Skin checks in Mornington: everything you need to know in 2019

Where can you get your moles checked?

There are a number of clinics in the Mornington Peninsula that offer skin cancer screening. At Beach End, we’ve just launched MoleMap Check at our handy location of Main Street, Mornington. 

It’s a skin cancer service that offers dermatologist diagnosis via total body photography, dermoscopic imaging and clinical imaging and teledermatology. 

Our team of highly trained independent dermatologists are experts at diagnosing early-stage melanoma - when it's most treatable.

How much does a skin cancer check cost?

MoleMap Check at our Main Street clinic costs $150. This includes a head to toe check with an advanced dermatoscopic lens by a trained melanographer. Moles are then diagnosed via telemedicine by an expert dermatologist. This means there’s much less risk of unnecessary biopsies (and additional associated costs) than when you see a GP. However, because MoleMap Check runs as part of our clinic, your follow-up care will be coordinated via your trusted GP.

Affordable mole checks now in the Mornington Peninsula

What’s my risk of skin cancer?

One person every five hours will die from melanoma in Australia. However, when detected early, most melanoma is treatable. Anyone is at risk and this only increases as you get older.

If you’ve ever had bad sunburn, used a sunbed or have a mole you’re worried about, MoleMap Check is for you. 

How can you prevent skin cancer?

  • Wear SPF30+ sunscreen or UV protection every day. Particularly if you work outdoors. 

  • Minimise your sun exposure, especially during the middle of the day or when UV levels are high. 

  • Seek shade

  • Wear a hat that covers the neck and ears 

  • Wear close-fitting sunglasses

  • Don’t use sunbeds or solariums

What are the different types of skin cancer?

There are three main types of skin cancer:

  • basal cell carcinoma

  • squamous cell carcinoma

  • melanoma - the most dangerous form of skin cancer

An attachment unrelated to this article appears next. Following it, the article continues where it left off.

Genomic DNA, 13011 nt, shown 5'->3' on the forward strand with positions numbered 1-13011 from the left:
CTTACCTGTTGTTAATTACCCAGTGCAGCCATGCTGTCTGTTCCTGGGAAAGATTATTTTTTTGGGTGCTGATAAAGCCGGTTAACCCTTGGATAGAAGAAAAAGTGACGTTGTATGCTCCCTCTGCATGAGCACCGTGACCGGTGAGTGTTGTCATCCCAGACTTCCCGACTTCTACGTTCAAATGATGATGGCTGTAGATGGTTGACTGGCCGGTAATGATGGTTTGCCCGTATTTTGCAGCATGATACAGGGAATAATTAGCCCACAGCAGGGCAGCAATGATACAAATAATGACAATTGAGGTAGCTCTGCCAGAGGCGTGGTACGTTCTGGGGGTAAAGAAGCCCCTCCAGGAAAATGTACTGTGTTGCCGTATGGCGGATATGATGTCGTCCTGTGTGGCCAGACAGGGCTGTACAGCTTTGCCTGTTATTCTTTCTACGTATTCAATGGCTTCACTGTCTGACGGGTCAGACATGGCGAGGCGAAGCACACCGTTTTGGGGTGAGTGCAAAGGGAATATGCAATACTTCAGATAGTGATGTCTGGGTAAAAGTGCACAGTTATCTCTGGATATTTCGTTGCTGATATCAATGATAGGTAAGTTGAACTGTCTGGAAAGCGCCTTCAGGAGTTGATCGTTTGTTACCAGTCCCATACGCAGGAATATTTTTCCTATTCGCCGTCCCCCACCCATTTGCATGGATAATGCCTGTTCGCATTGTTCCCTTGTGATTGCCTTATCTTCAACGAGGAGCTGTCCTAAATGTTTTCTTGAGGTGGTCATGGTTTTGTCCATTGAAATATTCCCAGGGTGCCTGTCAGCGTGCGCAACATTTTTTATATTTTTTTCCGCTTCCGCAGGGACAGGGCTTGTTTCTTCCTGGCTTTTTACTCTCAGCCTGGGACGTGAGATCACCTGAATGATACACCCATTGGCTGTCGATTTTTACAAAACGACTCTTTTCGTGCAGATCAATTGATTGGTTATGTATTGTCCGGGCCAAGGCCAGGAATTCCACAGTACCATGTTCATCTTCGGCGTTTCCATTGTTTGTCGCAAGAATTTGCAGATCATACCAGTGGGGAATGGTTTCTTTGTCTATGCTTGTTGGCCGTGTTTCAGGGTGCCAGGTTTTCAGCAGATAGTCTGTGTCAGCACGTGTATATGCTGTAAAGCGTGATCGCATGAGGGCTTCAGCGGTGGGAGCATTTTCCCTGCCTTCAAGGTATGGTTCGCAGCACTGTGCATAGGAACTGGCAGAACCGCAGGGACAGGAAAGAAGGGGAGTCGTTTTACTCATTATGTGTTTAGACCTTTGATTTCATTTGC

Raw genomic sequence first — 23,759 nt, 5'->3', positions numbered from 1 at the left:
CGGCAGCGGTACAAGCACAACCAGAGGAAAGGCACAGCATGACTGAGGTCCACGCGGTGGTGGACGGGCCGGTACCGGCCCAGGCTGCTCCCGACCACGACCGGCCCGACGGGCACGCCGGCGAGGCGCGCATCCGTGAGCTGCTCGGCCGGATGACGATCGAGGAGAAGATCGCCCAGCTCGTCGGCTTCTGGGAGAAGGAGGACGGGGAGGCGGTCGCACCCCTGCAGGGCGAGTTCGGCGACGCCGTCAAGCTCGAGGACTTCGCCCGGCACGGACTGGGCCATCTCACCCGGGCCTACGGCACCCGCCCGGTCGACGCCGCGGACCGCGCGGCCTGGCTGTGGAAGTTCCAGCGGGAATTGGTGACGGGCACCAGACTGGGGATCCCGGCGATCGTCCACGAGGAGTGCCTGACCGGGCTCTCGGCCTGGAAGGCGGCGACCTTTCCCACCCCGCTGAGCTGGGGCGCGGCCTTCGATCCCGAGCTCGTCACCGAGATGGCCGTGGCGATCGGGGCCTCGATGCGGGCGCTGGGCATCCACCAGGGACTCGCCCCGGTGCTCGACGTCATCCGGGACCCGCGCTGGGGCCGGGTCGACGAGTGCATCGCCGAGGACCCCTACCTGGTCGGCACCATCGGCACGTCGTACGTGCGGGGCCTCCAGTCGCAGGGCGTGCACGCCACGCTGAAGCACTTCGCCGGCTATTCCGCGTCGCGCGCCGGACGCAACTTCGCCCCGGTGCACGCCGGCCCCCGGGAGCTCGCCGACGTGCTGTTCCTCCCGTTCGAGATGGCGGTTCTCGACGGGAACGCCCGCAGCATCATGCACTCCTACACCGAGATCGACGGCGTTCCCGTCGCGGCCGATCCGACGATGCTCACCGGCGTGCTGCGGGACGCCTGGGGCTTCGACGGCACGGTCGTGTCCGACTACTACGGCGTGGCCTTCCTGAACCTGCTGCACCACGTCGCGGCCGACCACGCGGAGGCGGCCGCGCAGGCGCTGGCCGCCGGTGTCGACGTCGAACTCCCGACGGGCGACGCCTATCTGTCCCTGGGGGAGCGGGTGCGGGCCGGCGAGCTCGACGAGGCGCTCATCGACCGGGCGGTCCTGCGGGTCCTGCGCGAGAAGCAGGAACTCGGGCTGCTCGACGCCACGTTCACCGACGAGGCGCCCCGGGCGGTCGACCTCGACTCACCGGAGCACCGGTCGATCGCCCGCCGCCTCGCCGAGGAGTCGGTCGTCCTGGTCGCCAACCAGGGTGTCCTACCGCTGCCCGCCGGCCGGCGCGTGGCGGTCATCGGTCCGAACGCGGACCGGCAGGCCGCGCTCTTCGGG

Melanoma is the third most common cancer in Australia. 

We proudly offer Mornington Peninsula skin checks, diagnosed by a dermatologist,

What are early signs or symptoms of skin cancer?

The earlier skin cancer is detected, the less risk of surgery, disfigurement or even death. Becoming familiar with your own skin will help you pick up any new changes such as:

  • any crusty, non-healing sores

  • small lumps that are red, pale or pearly in colour

  • new spots, freckles or any moles changing in colour, thickness or shape over a period of weeks to months.

Melanoma often doesn’t have early symptoms. However, you should look out for these changes in an existing or new mole:

  • Colour - change of colour, different shades of colour or blotchy colour

  • Size - a mole may appear to get bigger

  • Shape - a mole may have an irregular border or may increase in height

  • Elevation - the mole may develop a raised area

  • Itching or bleeding

What causes skin cancer?

95% of melanomas, the most deadly form of skin cancer, are caused by skin cell damage from UV exposure.

A ‘healthy tan’ is actually the opposite. Tanning only occurs when your skin has been exposed to enough UV to damage it. Sunburn causes even more damage to the skin.

There’s an increased risk of melanoma from people who’ve had:

  • unprotected sun exposure

  • a history of childhood tanning and sunburn

  • a pattern of short, intense periods of exposure to UV radiation

  • increased numbers of unusual moles (dysplastic naevi)

  • depressed immune systems

  • a family history of melanoma in a first degree relative

  • fair skin, a tendency to burn rather than tan, freckles, light eye colour, light or red hair colour

  • had a previous melanoma

*Statistic via (i) MoleMap Internal Audit. Benign to malignant ratio from a sample of 700 recommended excisions from 2010-2013. Sensitivity from documentation of reported missing melanomas, (ii) Youl, P. H et al, Diagnosing skin cancer in primary care: how do mainstream general practitioners compare with primary care skin cancer clinic doctors? Med J Aust 2007; 187 (4): 215-220. (iii). Carli P, et al. Improvement of Malignant/Benign Ratio in Excised Melanocytic Lesions in the ‘Dermoscopy Era’: A Retrospective Study 1997-2001. B J Derm 2004; 150: 687-692.

Anna Foster